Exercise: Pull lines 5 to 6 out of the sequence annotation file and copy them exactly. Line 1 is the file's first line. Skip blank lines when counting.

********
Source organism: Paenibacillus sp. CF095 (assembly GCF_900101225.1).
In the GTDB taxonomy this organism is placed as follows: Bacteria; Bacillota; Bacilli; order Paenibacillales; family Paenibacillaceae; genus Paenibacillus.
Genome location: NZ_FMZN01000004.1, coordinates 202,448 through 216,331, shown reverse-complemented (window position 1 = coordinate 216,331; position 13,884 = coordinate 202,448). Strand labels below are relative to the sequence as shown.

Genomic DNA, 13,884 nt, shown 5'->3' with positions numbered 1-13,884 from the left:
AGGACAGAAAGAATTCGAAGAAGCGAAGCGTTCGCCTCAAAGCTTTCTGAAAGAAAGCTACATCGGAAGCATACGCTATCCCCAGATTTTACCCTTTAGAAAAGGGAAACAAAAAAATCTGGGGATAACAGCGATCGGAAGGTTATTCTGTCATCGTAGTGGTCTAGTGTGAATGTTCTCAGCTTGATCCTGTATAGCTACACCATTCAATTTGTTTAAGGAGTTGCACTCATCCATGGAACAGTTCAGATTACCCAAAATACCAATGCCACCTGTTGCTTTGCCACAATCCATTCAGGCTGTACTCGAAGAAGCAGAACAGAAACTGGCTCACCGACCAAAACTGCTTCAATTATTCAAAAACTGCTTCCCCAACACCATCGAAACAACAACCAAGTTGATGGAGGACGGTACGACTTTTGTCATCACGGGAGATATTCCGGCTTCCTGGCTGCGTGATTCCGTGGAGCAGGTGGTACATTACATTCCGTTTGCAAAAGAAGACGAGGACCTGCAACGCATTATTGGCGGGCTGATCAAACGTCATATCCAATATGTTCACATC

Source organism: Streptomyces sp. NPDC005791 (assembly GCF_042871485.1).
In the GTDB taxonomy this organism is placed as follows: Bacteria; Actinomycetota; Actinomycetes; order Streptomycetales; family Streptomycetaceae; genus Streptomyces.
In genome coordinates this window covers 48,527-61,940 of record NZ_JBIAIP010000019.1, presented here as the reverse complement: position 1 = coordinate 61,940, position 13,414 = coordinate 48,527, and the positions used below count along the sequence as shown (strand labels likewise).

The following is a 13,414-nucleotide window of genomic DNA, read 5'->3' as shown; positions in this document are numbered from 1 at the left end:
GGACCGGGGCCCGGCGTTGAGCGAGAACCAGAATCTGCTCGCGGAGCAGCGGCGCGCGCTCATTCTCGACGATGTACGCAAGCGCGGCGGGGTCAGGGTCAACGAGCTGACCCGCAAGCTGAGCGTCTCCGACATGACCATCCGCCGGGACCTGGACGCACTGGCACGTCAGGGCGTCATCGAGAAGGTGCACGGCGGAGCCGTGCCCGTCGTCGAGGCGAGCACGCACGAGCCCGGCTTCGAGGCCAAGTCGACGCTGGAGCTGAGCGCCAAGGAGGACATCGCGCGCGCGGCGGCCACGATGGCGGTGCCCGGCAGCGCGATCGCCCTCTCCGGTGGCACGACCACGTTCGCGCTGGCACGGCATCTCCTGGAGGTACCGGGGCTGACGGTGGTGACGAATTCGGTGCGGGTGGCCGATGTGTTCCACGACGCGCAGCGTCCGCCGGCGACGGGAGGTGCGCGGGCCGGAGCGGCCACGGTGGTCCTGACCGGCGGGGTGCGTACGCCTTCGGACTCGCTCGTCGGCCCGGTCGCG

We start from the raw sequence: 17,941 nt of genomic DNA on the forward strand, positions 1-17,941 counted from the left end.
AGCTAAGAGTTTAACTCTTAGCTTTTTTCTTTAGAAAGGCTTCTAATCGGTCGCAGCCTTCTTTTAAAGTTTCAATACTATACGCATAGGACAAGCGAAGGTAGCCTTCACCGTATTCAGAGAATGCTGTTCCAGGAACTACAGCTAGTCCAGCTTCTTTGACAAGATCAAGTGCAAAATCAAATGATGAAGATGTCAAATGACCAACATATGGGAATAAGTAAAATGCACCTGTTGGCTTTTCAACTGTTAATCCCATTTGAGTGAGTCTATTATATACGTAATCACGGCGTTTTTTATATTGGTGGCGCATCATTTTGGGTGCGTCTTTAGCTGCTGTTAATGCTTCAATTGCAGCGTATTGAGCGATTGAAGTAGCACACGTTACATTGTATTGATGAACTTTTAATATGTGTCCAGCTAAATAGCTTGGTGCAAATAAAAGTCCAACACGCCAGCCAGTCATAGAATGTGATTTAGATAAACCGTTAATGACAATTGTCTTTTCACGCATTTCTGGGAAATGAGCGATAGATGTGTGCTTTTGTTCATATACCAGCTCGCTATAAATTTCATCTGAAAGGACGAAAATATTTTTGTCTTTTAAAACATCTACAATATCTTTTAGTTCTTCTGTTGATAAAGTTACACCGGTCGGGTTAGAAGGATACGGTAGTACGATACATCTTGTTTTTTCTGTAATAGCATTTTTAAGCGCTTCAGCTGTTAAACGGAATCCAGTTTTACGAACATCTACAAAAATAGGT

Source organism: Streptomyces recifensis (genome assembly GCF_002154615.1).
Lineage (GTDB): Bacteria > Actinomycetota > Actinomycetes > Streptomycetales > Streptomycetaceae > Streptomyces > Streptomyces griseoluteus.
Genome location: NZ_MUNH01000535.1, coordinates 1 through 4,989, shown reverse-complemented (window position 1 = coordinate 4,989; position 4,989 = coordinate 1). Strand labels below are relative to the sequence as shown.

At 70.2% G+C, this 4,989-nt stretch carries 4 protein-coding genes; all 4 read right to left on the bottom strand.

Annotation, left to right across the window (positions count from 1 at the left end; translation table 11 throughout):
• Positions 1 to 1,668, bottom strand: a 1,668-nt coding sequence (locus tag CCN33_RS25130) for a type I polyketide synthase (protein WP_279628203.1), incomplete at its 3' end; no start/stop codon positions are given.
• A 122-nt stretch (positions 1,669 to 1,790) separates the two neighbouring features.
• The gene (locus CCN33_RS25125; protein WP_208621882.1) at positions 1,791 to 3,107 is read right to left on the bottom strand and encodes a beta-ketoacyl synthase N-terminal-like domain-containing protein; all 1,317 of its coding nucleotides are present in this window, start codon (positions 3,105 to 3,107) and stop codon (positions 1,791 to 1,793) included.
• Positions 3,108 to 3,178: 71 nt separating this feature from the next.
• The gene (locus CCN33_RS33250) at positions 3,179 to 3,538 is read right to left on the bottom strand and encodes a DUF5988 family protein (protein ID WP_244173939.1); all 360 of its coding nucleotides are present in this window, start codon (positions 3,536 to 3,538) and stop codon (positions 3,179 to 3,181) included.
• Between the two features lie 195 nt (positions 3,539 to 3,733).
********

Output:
AGGACAGAAAGAATTCGAAGAAGCGAAGCGTTCGCCTCAAAGCTTTCTGAAAGAAAGCTACATCGGAAGCATACGCTATCCCCAGATTTTACCCTTTAGAAAAGGGAAACAAAAAAATCTGGGGATAACAGCGATCGGAAGGTTATTCTGTCATCGTAGTGGTCTAGTGTGAATGTTCTCAGCTTGATCCTGTATAGCTACACCATTCAATTTGTTTAAGGAGTTGCACTCATCCATGGAACAGTTCAGATTACCCAAAATACCAATGCCACCTGTTGCTTTGCCACAATCCATTCAGGCTGTACTCGAAGAAGCAGAACAGAAACTGGCTCACCGACCAAAACTGCTTCAATTATTCAAAAACTGCTTCCCCAACACCATCGAAACAACAACCAAGTTGATGGAGGACGGTACGACTTTTGTCATCACGGGAGATATTCCGGCTTCCTGGCTGCGTGATTCCGTGGAGCAGGTGGTACATTACATTCCGTTTGCAAAAGAAGACGAGGACCTGCAACGCATTATTGGCGGGCTGATCAAACGTCATATCCAATATGTTCACATC

Source organism: Streptomyces sp. NPDC005791 (assembly GCF_042871485.1).